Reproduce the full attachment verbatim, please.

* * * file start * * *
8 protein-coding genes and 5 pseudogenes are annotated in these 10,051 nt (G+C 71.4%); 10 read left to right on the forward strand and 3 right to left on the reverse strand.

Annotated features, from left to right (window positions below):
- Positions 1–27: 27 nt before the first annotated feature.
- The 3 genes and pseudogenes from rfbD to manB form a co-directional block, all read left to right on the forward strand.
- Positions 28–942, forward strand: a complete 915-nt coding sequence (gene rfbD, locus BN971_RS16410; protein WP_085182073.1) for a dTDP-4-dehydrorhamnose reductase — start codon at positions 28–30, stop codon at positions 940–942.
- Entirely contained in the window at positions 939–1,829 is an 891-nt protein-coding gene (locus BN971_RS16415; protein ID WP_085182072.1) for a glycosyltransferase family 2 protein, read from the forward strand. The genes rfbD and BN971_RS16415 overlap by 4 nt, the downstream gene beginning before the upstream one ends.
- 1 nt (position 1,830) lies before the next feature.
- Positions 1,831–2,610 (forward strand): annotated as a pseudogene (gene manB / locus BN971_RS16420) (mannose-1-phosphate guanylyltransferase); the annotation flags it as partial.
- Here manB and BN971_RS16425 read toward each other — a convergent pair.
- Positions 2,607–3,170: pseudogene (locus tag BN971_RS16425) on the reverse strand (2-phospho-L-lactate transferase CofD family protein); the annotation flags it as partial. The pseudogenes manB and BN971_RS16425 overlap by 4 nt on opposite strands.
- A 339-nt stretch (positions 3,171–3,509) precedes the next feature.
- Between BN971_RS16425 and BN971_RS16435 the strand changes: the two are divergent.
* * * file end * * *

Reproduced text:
8 protein-coding genes and 5 pseudogenes are annotated in these 10,051 nt (G+C 71.4%); 10 read left to right on the forward strand and 3 right to left on the reverse strand.

Annotated features, from left to right (window positions below):
- Positions 1–27: 27 nt before the first annotated feature.
- The 3 genes and pseudogenes from rfbD to manB form a co-directional block, all read left to right on the forward strand.
- Positions 28–942, forward strand: a complete 915-nt coding sequence (gene rfbD, locus BN971_RS16410; protein WP_085182073.1) for a dTDP-4-dehydrorhamnose reductase — start codon at positions 28–30, stop codon at positions 940–942.
- Entirely contained in the window at positions 939–1,829 is an 891-nt protein-coding gene (locus BN971_RS16415; protein ID WP_085182072.1) for a glycosyltransferase family 2 protein, read from the forward strand. The genes rfbD and BN971_RS16415 overlap by 4 nt, the downstream gene beginning before the upstream one ends.
- 1 nt (position 1,830) lies before the next feature.
- Positions 1,831–2,610 (forward strand): annotated as a pseudogene (gene manB / locus BN971_RS16420) (mannose-1-phosphate guanylyltransferase); the annotation flags it as partial.
- Here manB and BN971_RS16425 read toward each other — a convergent pair.
- Positions 2,607–3,170: pseudogene (locus tag BN971_RS16425) on the reverse strand (2-phospho-L-lactate transferase CofD family protein); the annotation flags it as partial. The pseudogenes manB and BN971_RS16425 overlap by 4 nt on opposite strands.
- A 339-nt stretch (positions 3,171–3,509) precedes the next feature.
- Between BN971_RS16425 and BN971_RS16435 the strand changes: the two are divergent.